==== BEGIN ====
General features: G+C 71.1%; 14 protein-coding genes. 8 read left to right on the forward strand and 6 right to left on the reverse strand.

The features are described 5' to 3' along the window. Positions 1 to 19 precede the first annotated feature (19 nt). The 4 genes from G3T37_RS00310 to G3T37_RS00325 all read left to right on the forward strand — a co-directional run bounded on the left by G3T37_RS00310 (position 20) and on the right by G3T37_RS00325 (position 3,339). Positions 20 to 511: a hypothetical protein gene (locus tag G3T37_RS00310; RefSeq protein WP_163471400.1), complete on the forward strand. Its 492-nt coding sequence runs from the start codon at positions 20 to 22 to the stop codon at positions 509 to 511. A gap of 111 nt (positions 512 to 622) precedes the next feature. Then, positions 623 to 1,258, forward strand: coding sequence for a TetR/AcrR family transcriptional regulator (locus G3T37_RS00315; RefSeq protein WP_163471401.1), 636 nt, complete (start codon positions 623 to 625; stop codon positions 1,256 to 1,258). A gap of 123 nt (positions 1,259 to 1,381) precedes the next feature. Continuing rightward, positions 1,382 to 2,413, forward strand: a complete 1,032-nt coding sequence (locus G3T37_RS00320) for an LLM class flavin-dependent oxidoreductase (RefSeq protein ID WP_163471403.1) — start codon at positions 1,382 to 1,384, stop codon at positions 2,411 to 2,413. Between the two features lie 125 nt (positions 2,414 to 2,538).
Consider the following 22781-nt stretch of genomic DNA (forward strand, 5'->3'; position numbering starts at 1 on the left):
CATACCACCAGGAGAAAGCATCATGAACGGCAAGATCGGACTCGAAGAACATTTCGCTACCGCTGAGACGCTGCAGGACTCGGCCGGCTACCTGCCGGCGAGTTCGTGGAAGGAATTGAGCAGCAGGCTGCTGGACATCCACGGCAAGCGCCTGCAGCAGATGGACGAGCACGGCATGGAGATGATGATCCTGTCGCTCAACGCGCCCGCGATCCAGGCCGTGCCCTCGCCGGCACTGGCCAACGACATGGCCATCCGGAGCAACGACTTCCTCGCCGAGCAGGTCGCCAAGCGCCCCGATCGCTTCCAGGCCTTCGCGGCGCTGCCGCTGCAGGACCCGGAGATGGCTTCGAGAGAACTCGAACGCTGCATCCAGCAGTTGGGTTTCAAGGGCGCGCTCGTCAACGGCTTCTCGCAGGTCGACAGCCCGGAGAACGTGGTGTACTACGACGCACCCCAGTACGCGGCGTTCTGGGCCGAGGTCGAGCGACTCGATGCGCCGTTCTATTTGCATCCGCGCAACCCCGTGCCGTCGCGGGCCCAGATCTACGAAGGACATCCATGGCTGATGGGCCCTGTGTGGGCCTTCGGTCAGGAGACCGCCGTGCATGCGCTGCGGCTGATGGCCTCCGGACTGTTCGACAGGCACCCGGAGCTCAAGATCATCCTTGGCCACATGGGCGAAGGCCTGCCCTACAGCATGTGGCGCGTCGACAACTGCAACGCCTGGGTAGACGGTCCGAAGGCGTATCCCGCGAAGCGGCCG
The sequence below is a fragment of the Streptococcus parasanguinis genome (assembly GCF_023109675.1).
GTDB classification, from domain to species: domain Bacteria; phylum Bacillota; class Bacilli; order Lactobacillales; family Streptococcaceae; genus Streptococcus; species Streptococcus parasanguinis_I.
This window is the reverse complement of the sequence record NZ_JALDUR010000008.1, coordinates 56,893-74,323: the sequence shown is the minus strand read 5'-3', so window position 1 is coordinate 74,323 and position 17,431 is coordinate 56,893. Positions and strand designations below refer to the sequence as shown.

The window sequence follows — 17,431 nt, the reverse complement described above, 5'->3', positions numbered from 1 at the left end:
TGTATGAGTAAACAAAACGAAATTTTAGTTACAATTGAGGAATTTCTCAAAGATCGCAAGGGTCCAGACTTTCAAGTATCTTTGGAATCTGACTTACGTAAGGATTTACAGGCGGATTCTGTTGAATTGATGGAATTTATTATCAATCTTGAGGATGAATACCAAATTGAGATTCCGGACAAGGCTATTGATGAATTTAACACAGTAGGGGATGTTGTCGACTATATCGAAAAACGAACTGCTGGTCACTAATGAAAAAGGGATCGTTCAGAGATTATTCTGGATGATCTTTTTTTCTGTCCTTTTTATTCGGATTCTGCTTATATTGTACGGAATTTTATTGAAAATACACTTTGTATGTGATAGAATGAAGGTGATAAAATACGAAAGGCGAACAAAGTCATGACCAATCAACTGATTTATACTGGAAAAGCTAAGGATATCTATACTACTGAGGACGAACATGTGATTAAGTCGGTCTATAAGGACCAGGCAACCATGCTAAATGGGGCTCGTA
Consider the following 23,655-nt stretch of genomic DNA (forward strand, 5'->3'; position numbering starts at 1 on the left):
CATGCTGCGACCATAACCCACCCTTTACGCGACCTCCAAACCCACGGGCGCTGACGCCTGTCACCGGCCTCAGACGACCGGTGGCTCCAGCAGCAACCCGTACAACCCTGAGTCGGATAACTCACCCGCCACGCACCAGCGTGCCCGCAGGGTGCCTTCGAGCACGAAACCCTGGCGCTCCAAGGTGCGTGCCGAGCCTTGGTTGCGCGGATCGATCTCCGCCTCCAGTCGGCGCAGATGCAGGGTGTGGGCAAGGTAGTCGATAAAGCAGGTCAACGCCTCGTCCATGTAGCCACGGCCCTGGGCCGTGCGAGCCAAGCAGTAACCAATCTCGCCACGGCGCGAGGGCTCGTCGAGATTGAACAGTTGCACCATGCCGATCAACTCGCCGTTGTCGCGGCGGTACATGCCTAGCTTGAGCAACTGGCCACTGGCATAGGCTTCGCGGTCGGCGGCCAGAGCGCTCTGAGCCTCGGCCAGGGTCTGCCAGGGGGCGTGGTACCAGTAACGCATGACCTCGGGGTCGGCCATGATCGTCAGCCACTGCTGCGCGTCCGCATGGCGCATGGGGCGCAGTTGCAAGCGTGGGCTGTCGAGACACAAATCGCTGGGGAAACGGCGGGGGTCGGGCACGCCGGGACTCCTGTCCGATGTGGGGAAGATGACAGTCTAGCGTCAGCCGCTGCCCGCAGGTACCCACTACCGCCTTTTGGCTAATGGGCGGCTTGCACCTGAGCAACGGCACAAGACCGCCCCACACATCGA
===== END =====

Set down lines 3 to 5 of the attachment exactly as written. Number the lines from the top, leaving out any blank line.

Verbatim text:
Consider the following 22781-nt stretch of genomic DNA (forward strand, 5'->3'; position numbering starts at 1 on the left):
CATACCACCAGGAGAAAGCATCATGAACGGCAAGATCGGACTCGAAGAACATTTCGCTACCGCTGAGACGCTGCAGGACTCGGCCGGCTACCTGCCGGCGAGTTCGTGGAAGGAATTGAGCAGCAGGCTGCTGGACATCCACGGCAAGCGCCTGCAGCAGATGGACGAGCACGGCATGGAGATGATGATCCTGTCGCTCAACGCGCCCGCGATCCAGGCCGTGCCCTCGCCGGCACTGGCCAACGACATGGCCATCCGGAGCAACGACTTCCTCGCCGAGCAGGTCGCCAAGCGCCCCGATCGCTTCCAGGCCTTCGCGGCGCTGCCGCTGCAGGACCCGGAGATGGCTTCGAGAGAACTCGAACGCTGCATCCAGCAGTTGGGTTTCAAGGGCGCGCTCGTCAACGGCTTCTCGCAGGTCGACAGCCCGGAGAACGTGGTGTACTACGACGCACCCCAGTACGCGGCGTTCTGGGCCGAGGTCGAGCGACTCGATGCGCCGTTCTATTTGCATCCGCGCAACCCCGTGCCGTCGCGGGCCCAGATCTACGAAGGACATCCATGGCTGATGGGCCCTGTGTGGGCCTTCGGTCAGGAGACCGCCGTGCATGCGCTGCGGCTGATGGCCTCCGGACTGTTCGACAGGCACCCGGAGCTCAAGATCATCCTTGGCCACATGGGCGAAGGCCTGCCCTACAGCATGTGGCGCGTCGACAACTGCAACGCCTGGGTAGACGGTCCGAAGGCGTATCCCGCGAAGCGGCCG
The sequence below is a fragment of the Streptococcus parasanguinis genome (assembly GCF_023109675.1).